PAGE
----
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FTC targets Adobe for deceiving consumers about early termination fees


The US Federal Trade Commission is taking action against creative software giant Adobe after alleging the company has employed deceptive pricing schemes to trap customers into subscriptions.

In December, Adobe told investors on its quarterly financial call that the FTC believed Adobe had been violating the Restore Online Shoppers’ Confidence Act. The company noted that it had been cooperating with the government agency since June 2022, and, at the time, believed that its practices complied with the law.

Now, a federal court complaint filed by the Department of Justice charges that Adobe had steered customers toward an “annual, paid monthly” subscription plan, without disclosing the hidden fees for canceling early.

When a customer decided they no longer needed or could not afford their Creative Cloud subscription, they would be charged 50% of the remaining subscription if they attempted to cancel.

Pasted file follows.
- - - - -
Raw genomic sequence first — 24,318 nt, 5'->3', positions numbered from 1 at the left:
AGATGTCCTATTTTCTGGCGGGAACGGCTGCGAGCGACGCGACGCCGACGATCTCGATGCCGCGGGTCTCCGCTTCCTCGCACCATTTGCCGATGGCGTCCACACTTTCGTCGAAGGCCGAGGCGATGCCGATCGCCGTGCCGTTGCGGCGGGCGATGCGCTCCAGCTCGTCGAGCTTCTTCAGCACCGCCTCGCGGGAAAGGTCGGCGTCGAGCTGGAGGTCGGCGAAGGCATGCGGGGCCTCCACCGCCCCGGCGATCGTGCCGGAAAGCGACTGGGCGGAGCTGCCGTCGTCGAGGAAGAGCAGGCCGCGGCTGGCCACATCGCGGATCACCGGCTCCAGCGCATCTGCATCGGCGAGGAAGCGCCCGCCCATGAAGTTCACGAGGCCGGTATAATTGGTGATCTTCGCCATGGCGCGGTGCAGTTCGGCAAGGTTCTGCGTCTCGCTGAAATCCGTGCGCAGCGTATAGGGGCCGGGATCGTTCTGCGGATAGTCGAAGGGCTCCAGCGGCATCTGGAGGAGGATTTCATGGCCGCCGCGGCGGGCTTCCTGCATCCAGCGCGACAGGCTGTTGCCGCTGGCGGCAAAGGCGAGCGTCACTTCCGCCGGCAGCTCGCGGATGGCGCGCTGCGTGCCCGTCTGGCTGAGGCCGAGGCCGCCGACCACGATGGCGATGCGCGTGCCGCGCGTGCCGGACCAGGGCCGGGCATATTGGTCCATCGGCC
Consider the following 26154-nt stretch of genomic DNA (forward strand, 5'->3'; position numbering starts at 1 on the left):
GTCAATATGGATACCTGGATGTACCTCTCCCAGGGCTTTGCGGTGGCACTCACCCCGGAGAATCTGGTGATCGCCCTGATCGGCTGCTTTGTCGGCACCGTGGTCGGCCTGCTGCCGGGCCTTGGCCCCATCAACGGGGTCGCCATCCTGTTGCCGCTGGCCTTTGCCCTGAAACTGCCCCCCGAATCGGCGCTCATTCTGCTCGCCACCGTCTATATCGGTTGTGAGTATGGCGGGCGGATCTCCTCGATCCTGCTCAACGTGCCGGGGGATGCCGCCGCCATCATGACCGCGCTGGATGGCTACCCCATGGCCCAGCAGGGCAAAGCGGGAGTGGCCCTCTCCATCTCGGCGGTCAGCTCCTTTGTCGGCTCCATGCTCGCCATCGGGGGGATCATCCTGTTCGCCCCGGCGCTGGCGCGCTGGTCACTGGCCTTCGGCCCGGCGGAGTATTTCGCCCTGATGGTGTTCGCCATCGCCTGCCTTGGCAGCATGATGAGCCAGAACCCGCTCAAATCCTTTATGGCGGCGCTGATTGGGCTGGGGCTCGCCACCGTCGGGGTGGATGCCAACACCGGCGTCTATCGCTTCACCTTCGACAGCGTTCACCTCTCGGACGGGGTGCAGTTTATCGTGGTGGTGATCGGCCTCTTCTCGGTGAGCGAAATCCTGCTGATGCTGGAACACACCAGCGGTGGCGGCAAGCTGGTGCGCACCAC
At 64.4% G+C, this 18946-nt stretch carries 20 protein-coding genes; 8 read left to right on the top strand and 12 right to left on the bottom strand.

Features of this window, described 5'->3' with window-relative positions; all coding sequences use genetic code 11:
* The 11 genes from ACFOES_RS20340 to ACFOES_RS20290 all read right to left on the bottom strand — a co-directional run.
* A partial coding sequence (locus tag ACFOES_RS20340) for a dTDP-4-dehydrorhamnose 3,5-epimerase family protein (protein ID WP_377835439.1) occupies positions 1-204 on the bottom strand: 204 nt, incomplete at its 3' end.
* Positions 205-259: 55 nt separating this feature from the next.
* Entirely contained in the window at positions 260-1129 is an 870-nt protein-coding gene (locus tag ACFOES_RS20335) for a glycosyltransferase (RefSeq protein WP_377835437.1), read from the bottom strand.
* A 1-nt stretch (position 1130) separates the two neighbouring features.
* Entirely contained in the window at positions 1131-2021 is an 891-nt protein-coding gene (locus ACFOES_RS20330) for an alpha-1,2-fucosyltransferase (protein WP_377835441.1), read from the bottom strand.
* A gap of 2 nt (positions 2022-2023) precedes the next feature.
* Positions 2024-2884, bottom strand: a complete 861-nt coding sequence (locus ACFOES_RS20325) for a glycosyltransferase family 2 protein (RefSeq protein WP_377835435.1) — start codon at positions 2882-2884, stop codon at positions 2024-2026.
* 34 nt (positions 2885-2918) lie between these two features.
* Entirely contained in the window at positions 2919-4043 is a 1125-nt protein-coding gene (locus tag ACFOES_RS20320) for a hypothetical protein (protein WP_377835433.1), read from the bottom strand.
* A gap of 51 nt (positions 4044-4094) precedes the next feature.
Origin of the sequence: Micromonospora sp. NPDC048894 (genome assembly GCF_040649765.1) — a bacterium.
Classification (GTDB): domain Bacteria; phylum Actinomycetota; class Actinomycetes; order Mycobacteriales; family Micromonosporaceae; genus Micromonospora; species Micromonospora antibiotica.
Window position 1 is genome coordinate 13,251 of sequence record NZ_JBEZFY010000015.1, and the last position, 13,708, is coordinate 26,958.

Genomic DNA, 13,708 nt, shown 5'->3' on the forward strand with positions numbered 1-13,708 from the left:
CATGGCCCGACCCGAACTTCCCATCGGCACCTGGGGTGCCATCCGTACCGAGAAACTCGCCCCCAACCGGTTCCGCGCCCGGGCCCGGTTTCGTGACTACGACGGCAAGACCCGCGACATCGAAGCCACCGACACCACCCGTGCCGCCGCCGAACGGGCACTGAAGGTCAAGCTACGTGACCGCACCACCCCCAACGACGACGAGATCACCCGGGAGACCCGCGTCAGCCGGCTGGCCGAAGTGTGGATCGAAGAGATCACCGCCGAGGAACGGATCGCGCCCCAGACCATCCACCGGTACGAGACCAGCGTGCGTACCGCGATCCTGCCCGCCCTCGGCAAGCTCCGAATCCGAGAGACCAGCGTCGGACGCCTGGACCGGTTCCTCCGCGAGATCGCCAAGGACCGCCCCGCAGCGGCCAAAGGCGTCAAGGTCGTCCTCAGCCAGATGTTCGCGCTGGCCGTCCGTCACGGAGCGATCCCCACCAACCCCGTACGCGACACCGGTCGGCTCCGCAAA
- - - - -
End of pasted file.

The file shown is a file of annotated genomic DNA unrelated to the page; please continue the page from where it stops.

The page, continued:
Additionally, it was not always easy to figure out where or how one could cancel their subscription in the first place. To cancel, customers would often have to reach out to customer service.

Worse still, many customers were told their subscription had been canceled, only to discover that Adobe was still charging them.

The FTC has included a helpful blog to explain the situation, as well as offering suggestions for how to avoid predatory billing practices. It wisely suggests that before you sign up for any subscription, research others’ experiences attempting to cancel the service.

It also suggests ensuring you make note of when a free trial ends so you can avoid a surprise bill.

In the event that you find yourself facing difficulty when it comes to canceling a subscription, the FTC directs consumers to dispute unauthorized credit charges with their debit or credit card company. Consumers are also encouraged to report the incidents at

The FTC has been pushing to make it easier for consumers to cancel subscriptions anywhere on the web, easing the burden on customers who may not wish to use a service anymore. This proposed “click to cancel” rule aims to make it as easy to cancel a subscription as it is to sign up for one.

Similarly, the FTC sued Amazon in June 2023 for tricking customers into signing up for Prime, only to make it exceedingly difficult to cancel those subscriptions when no longer wanted.

This is not the first time AppleInsider has discussed Adobe’s predatory billing practices, either. In fact, we pointed it out in our piece that details the Adobe Creative Cloud pricing tiers.